Minnesota Divorce Start Your Divorce Find Professionals Minnesota Articles Divorce Facts Divorce Grounds Residency Divorce Laws Mediation/Counseling Divorce Process Legal Separation Annulments Property Division Alimony Child Custody Child Support Divorce Forms Process Service Grandparent Rights Forum Minnesota Products Divorce by County
How Do I Prove My Spouse is Crazy in a Minnesota Divorce Case?
From time to time a client will come to me, excited that he or she has figured out a sure-fire way to win custody, because he or she has personally diagnosed the spouse with Borderline Personality Disorder (BPD), Parental Alienation Syndrome (PAS), or some other mental illness.
Unfortunately, nobody is going to take your word for it. For such an argument to carry any weight whatsoever, you will have to obtain a diagnosis from a qualified professional. This normally is accomplished through the custody evaluation process. Other times, you may need to hire your own expert.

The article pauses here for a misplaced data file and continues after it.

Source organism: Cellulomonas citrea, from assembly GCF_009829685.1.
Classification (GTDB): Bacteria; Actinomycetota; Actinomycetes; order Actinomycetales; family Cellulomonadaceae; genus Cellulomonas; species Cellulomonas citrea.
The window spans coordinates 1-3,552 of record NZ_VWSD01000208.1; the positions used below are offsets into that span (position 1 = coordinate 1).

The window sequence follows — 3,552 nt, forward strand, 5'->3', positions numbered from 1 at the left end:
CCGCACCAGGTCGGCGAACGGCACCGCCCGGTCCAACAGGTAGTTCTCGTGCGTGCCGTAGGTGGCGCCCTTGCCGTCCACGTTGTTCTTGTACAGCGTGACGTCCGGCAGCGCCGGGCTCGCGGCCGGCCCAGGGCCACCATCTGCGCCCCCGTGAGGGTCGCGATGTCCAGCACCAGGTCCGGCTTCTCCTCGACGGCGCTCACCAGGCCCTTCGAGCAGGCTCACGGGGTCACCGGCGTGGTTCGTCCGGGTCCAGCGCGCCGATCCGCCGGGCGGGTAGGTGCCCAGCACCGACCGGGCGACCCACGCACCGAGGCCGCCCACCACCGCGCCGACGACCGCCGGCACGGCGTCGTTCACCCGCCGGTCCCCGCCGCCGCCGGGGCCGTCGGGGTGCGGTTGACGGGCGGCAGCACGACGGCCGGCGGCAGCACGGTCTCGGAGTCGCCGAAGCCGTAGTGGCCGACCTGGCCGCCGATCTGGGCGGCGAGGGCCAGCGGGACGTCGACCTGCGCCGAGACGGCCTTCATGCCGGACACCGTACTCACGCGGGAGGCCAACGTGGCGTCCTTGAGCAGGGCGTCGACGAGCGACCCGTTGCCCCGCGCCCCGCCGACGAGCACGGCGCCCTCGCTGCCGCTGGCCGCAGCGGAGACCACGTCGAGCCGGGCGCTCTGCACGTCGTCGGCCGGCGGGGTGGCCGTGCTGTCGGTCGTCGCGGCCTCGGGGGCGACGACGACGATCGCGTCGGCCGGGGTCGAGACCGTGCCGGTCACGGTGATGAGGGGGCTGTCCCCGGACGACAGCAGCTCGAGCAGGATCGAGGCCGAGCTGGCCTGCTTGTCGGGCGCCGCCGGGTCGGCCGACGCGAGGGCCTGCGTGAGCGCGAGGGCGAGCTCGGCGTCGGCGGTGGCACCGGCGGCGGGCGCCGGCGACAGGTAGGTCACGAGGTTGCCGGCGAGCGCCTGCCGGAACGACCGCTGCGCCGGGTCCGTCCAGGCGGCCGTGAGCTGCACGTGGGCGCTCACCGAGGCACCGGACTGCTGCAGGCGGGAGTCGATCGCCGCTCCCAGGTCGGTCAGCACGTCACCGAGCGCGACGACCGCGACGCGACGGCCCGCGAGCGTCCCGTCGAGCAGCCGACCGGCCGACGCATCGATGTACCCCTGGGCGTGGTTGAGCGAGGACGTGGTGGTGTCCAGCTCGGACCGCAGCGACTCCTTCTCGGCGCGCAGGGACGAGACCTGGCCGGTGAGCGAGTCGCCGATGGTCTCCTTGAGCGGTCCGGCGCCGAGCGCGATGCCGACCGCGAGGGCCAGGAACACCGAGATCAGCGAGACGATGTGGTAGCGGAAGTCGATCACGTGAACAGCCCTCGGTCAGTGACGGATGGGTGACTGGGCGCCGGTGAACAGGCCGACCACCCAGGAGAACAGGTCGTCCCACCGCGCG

* THE INFORMATION IN THIS ARTICLE IS NOT ADVICE FOR YOUR PARTICULAR CASE. FOR GUIDANCE ON YOUR SITUATION, CONSULT WITH ERIC C. NELSON, ATTORNEY. ALSO, THIS INFORMATION APPLIES ONLY TO MINNESOTA LAW, AND NOT TO THE LAW OF ANY OTHER STATE OR COUNTRY.
The non-custodial parent is responsible for paying child support. In Minnesota the amount of child support is based on the non-custodial parent's income and the number of dependent children. A court may adjust the support amount at its discretion. Factors examined for adjustment include: (1) the custodial parent's income and assets, (2) any extraordinary financial needs the child may have, such as medical or educational expenses, (3) the child's standard of living during the parents' marriage and (4) whether the paying parent receives public assistance.
Easily Connect With a Lawyer or Mediator
Have Divorce Professionals from Your Area Contact You!
Established in 1996
Copyright© 1996-. All rights reserved by MH Sub I, LLC dba 3StepDivorce.